Herding MPs challenge when whip comes down

MICHAEL COX
Last updated 09:47 18/02/2013

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Michael Cox

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Late one evening in Parliament, during the Budget debate, which is the opposition's prime time to take the government to task, I suddenly found, as opposition whip, that my next speaker wasn't in his seat ready to take the call.

The preceding government speaker has suddenly decided to sit down after speaking for only five minutes of his allotted 30; it was a carefully sprung trap. My tired and elderly colleague had gone home early having been told by the government whip that he would not be needed to speak that night, as his government man would see the time out with his own speech. Silly Jack. He should have known better than to trust the other side's whip, who, by springing this trap, immediately saw the chance to bring the whole 16-day debate to a very early end.

"Don't panic," I told myself as I stood to fill the speaking gap. It was the only Budget speech ever to begin with the words, "Where the f...'s Jack?"

"Order, order" harrumphed the Speaker from his chair. "Does the opposition whip wish to take the call?"

He had no option and totally unprepared, filled the breach left by tired Jack. "Yes, Mister Speaker, somewhat reluctantly, I do, and I totally oppose this Budget. I know that many of my colleagues sitting around me have put up some watertight arguments against it." As I spoke I was pleading for this information, beckoning with my hands to colleagues, to help me fill the remaining 20 minutes of my speech. By now all those MPs in the chamber could easily see my predicament, and joined in the fun with gusto. "Give in, Michael, you know you agree with this Budget," they laughed. It was Roger Douglas's first Budget and in fact I did agree with the guts of it, but as we were in opposition we were opposing it. Slips of paper began appearing on my desk with useful facts I could use. Twenty minutes later I was very relieved to hear the Speaker call the end of the day by saying those wonderful words, "The time has come when I should leave the chair."

The parliamentary term "whip" comes from the English House of Commons and refers to the fox hunting when "whippers in" kept the pack of hunting hounds all moving in the same direction. Parliamentary whips do much the same with MPs. They are voted into these positions by their caucus colleagues, not appointed by the leader. I felt honoured to do the job for four years.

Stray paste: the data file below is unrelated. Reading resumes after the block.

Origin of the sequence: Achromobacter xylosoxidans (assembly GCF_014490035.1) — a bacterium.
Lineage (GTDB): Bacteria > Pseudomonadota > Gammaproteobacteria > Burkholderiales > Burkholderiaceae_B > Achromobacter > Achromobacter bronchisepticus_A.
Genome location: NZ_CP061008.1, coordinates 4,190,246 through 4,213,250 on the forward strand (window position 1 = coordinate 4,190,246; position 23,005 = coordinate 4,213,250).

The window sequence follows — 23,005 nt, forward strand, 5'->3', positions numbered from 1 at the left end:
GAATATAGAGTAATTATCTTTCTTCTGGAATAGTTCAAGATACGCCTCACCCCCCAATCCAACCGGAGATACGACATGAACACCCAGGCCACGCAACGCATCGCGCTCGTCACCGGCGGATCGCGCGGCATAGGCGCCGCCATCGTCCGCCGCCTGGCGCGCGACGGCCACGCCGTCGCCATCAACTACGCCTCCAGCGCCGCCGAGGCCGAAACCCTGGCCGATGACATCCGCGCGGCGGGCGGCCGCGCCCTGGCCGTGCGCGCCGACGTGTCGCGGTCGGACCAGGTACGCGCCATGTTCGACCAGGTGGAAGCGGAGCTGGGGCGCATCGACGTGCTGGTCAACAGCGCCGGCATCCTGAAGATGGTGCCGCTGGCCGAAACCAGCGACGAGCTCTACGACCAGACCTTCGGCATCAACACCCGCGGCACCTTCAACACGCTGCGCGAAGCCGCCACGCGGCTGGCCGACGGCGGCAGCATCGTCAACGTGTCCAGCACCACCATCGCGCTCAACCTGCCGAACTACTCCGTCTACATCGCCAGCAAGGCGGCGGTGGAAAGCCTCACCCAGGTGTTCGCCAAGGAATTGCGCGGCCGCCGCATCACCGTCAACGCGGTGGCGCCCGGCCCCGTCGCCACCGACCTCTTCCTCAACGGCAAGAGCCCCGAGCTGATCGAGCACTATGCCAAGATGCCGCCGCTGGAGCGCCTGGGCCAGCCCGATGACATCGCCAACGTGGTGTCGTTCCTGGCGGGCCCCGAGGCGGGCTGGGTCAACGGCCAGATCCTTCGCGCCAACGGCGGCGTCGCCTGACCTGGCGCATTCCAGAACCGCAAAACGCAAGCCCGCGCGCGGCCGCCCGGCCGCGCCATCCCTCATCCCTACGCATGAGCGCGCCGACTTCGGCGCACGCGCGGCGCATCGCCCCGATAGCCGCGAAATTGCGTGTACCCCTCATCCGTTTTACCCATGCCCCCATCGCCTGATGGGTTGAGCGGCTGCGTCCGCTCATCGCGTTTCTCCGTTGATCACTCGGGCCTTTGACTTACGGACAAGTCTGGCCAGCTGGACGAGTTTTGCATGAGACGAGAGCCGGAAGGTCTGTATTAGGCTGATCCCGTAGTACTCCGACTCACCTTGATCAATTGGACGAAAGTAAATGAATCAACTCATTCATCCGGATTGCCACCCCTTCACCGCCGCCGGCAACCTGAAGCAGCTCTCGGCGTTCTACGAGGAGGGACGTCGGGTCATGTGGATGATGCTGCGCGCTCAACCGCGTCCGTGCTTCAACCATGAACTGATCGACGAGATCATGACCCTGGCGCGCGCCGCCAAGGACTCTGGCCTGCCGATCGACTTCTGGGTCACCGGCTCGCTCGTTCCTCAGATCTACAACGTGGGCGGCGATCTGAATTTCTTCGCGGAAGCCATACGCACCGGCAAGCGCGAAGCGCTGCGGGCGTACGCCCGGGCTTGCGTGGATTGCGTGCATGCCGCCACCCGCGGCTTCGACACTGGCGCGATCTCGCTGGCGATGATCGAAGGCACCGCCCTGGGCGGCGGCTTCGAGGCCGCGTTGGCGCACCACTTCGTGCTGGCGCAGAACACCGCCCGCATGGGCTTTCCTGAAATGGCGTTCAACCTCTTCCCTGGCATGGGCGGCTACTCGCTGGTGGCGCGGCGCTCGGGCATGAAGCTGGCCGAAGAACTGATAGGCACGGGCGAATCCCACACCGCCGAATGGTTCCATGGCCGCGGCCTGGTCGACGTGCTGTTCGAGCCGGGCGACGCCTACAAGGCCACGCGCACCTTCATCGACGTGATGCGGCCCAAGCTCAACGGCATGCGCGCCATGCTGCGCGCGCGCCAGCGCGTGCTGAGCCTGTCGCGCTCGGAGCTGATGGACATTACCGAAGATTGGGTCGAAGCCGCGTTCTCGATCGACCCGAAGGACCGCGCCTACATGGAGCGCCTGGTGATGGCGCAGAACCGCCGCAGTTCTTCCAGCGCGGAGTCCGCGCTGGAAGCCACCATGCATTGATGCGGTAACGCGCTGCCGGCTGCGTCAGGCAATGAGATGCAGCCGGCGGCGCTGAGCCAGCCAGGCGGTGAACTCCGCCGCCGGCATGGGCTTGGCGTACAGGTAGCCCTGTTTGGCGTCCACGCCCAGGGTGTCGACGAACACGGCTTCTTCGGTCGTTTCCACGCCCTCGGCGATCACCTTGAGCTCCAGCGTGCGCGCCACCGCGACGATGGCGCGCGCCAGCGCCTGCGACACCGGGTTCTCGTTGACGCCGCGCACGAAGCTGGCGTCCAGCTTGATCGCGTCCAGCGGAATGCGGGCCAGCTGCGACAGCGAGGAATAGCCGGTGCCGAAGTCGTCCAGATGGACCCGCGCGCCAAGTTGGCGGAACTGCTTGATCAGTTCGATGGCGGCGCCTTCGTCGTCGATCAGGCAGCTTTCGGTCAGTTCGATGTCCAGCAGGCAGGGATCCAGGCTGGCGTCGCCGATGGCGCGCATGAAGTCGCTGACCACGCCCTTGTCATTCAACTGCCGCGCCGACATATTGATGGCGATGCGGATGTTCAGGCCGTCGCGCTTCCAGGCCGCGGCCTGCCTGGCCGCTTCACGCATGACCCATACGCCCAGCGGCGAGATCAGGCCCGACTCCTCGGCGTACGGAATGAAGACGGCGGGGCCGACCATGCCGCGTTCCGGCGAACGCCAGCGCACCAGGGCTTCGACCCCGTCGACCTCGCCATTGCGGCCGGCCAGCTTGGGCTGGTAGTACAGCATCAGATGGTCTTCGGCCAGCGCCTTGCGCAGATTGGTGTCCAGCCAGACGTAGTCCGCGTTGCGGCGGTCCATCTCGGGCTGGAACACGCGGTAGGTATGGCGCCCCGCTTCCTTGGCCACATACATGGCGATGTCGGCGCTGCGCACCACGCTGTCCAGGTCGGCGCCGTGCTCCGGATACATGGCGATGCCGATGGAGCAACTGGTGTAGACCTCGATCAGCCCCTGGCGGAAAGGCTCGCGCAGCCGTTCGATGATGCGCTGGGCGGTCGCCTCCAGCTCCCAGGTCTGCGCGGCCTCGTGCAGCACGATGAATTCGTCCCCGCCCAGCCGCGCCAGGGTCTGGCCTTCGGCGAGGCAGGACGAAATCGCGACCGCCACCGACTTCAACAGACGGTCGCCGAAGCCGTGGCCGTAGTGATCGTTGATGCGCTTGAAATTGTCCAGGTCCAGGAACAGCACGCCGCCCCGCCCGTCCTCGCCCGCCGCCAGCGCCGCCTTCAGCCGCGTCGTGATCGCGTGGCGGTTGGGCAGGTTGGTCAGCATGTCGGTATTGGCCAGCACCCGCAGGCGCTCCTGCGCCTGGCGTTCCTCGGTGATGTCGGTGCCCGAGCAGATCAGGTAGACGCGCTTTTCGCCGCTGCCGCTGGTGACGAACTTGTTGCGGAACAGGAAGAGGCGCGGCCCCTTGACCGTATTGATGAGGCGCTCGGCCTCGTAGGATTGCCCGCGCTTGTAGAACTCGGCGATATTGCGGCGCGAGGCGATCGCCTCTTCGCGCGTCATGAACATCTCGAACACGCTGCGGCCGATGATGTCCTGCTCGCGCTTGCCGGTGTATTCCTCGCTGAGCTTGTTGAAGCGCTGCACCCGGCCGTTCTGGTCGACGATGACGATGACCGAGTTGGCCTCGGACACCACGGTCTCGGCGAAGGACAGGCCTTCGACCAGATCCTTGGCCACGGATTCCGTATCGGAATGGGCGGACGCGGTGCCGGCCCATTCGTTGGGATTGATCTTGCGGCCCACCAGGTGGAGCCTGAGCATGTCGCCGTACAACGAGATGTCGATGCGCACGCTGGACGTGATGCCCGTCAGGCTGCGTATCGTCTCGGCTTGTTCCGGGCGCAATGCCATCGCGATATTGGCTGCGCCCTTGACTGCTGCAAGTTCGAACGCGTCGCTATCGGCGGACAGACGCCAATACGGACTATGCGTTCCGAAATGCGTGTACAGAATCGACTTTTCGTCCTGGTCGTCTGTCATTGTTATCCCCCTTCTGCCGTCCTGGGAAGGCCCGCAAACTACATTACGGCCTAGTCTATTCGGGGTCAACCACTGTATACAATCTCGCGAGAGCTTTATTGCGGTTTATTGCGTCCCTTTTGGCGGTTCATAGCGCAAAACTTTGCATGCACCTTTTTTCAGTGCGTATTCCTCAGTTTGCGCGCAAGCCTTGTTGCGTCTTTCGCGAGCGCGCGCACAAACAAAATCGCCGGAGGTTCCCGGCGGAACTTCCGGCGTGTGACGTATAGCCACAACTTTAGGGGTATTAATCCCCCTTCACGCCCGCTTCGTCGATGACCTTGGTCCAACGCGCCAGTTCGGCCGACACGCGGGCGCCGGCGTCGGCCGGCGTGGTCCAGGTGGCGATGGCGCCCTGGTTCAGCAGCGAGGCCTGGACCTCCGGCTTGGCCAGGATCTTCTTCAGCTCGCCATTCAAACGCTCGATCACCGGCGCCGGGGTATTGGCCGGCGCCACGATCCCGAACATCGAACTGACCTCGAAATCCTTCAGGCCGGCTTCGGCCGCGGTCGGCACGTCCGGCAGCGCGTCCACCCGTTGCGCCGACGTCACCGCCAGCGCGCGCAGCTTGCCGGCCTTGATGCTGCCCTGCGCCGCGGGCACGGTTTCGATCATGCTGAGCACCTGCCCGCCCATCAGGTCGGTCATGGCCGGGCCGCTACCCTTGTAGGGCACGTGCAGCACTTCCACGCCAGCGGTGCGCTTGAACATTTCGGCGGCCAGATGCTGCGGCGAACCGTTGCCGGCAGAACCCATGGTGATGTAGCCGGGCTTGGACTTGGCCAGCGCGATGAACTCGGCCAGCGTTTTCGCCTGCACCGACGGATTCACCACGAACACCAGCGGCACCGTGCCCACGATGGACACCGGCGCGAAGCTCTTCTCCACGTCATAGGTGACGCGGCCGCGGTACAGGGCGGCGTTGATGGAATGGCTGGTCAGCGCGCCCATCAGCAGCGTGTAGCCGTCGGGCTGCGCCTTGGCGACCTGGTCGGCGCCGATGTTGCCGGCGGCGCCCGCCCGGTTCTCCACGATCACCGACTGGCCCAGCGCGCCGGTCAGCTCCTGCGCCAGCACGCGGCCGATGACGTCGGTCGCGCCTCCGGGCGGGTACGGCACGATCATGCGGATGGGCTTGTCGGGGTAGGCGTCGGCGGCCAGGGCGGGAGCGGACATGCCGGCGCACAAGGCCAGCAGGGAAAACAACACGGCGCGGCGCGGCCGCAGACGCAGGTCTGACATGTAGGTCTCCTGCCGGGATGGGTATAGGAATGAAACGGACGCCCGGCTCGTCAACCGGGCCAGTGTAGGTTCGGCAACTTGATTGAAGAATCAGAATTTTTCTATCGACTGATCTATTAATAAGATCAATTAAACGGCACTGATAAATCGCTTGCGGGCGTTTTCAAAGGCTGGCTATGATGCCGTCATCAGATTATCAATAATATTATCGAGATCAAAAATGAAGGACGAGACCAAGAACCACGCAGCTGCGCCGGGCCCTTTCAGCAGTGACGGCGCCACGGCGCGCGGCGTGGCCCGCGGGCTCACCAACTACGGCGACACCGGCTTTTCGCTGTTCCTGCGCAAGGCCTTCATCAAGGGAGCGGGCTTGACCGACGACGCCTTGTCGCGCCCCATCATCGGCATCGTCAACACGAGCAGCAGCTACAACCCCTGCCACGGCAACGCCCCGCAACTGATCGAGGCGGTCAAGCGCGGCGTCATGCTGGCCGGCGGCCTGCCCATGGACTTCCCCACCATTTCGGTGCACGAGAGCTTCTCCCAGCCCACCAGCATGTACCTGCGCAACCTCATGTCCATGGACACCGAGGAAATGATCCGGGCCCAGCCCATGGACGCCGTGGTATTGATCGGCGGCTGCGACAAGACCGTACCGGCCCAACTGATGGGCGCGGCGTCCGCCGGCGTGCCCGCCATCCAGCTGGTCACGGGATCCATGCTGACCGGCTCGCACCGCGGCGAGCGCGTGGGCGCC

Now we have both government whips located in this area. Well done Tim Macindoe and Louise Upton on your recent elevation to these integral roles in Parliament. Tim, your former life as a teacher will be an asset. You will have the job of making sure our democratic system works as well as possible.

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At the end of my four years whipping, two in government and two in opposition, I could truly say that, despite the ructions, the verbal abuse [and occasional physical], our democratic system does actually work; although it is sensible that the distance between the two opposing front benches in Parliament's debating chamber is maintained at two sword lengths.

The whips' only power is that given to it collectively by their caucus mates, who want to see Parliament run as smoothly as possible and will submit to the whips' methods for achieving that. The Green Party has decided, collectively of course, that the term "whip" was too harsh and they call their whips "musterers"; how politically correct; how soppy!

The main task for government whips is to ensure that their leader can always rely on a majority in the House for any vote that is called. Only twice during my term did we go to our leader, Rob Muldoon, and tell him a vote would fail.

Like the current whips we operated, in the mid-1980s, with a majority of only one vote. Our first job each sitting day was to physically sight each member of caucus or talk to them on the phone. In those days, after the doors had been locked, each vote needed the physical appearance of every member in the voting lobbies. The bells rang for five minutes to warn all of them that a vote was imminent. I can recall the anguish on Bill Birch's face when it appeared against the outer glass of those locked doors. He had been doing an interview with some radio station in an entirely insulated room, and subsequently didn't hear the bells. The fact that no-one thought to tell him was suspicious.

Many will recall Mike Minogue, Member for Hamilton West and former mayor of this city. He was always a free thinker and on several occasions when it came to a division, he tactically used his vote. I enjoyed his approach to parliamentary life, even if, on occasions, he caused me severe headaches. I used to go up and visit him in his far-flung office and he'd welcome me with the question, "Are you here as a friend or a whip?" If it was as a friend he'd proffer a glass of Irish whiskey.

Being an opposition whip is much more fun. Although your face is against the political window glass, looking in, your role is keeping the opposition of government measures up to scratch. It is much more challenging.

I hope Tim doesn't find himself in a similar predicament as I did with the absent Jack, but I am sure he would meet the challenge.

- Waikato

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